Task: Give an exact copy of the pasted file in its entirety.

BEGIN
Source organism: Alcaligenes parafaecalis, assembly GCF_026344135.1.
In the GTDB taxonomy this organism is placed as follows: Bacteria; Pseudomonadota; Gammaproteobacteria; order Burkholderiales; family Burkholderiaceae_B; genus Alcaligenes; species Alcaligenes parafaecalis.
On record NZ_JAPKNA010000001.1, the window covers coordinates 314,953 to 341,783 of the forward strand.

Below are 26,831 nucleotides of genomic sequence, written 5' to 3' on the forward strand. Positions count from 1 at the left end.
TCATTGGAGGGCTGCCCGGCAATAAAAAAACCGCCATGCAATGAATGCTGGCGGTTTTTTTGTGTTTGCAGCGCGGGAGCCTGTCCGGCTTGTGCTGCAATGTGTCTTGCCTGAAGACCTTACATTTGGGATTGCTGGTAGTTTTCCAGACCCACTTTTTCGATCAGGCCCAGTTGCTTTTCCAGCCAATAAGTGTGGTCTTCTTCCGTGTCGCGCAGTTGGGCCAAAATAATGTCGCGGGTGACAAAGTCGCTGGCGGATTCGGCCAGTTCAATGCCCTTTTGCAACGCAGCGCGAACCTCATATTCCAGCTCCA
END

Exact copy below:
Source organism: Alcaligenes parafaecalis, assembly GCF_026344135.1.
In the GTDB taxonomy this organism is placed as follows: Bacteria; Pseudomonadota; Gammaproteobacteria; order Burkholderiales; family Burkholderiaceae_B; genus Alcaligenes; species Alcaligenes parafaecalis.
On record NZ_JAPKNA010000001.1, the window covers coordinates 314,953 to 341,783 of the forward strand.

Below are 26,831 nucleotides of genomic sequence, written 5' to 3' on the forward strand. Positions count from 1 at the left end.
TCATTGGAGGGCTGCCCGGCAATAAAAAAACCGCCATGCAATGAATGCTGGCGGTTTTTTTGTGTTTGCAGCGCGGGAGCCTGTCCGGCTTGTGCTGCAATGTGTCTTGCCTGAAGACCTTACATTTGGGATTGCTGGTAGTTTTCCAGACCCACTTTTTCGATCAGGCCCAGTTGCTTTTCCAGCCAATAAGTGTGGTCTTCTTCCGTGTCGCGCAGTTGGGCCAAAATAATGTCGCGGGTGACAAAGTCGCTGGCGGATTCGGCCAGTTCAATGCCCTTTTGCAACGCAGCGCGAACCTCATATTCCAGCTCCA